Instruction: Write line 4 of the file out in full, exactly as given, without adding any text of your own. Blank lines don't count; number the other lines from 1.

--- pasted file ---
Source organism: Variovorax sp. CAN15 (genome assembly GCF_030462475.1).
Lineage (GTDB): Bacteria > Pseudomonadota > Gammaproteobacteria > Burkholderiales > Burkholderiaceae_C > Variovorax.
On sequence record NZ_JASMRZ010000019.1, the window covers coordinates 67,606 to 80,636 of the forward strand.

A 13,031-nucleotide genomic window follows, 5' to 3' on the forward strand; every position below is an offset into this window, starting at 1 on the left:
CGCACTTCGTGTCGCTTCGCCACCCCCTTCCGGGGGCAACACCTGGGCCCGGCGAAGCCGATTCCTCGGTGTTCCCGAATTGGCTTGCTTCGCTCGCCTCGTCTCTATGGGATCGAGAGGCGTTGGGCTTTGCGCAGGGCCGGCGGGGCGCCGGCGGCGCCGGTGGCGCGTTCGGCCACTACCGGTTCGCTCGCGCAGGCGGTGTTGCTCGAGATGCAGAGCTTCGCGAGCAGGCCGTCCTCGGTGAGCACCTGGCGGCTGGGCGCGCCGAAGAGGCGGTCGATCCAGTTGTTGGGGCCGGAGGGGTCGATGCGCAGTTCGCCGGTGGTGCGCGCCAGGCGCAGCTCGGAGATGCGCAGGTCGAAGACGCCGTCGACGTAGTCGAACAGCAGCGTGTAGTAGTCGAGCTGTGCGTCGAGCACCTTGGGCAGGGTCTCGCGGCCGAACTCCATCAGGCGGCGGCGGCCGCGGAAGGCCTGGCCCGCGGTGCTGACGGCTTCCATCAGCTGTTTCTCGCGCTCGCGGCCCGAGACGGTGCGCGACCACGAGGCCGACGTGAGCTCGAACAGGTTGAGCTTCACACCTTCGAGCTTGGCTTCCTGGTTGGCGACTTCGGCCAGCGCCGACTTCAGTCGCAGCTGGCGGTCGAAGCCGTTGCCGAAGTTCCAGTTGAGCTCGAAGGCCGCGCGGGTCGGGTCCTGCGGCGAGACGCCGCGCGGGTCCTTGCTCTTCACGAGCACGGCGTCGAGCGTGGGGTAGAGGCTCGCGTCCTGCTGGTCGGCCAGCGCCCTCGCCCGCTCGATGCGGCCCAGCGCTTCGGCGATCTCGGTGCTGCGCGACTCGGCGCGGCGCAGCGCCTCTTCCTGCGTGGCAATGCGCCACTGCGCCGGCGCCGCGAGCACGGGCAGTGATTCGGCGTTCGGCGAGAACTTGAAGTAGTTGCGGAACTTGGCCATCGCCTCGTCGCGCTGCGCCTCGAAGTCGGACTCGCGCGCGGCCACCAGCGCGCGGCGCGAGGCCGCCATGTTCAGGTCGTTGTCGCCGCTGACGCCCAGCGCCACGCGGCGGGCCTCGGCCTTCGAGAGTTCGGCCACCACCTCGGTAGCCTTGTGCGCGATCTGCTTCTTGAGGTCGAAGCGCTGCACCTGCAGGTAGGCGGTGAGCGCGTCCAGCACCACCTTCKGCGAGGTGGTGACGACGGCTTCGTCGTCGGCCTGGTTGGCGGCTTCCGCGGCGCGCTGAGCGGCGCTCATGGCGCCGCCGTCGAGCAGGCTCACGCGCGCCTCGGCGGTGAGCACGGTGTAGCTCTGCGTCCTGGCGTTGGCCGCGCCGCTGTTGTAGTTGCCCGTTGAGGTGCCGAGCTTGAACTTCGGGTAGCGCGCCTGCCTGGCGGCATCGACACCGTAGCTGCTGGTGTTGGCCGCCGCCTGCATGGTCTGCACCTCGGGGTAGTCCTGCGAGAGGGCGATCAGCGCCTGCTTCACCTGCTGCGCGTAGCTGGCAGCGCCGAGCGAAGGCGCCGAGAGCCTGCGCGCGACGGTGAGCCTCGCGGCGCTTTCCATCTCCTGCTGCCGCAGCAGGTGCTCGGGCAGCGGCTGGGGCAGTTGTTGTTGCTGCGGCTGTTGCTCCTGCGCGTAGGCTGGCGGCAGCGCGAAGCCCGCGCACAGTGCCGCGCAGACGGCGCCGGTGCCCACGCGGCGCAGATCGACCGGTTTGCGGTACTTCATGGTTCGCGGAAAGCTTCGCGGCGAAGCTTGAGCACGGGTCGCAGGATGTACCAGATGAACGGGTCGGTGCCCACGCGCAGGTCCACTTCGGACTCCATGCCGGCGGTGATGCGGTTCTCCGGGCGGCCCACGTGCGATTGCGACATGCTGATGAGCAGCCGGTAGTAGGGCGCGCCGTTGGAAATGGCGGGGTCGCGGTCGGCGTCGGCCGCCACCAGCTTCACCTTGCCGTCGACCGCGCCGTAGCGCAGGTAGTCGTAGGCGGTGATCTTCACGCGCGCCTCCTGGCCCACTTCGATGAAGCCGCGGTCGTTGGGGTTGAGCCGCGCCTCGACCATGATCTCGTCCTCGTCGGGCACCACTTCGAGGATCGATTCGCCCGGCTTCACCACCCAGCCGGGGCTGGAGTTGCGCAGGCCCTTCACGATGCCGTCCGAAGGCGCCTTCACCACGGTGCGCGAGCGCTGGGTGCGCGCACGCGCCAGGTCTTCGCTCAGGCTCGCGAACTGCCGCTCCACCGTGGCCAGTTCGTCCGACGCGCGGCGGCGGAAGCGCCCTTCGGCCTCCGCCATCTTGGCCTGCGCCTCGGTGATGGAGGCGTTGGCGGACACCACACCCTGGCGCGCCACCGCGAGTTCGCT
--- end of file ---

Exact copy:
A 13,031-nucleotide genomic window follows, 5' to 3' on the forward strand; every position below is an offset into this window, starting at 1 on the left: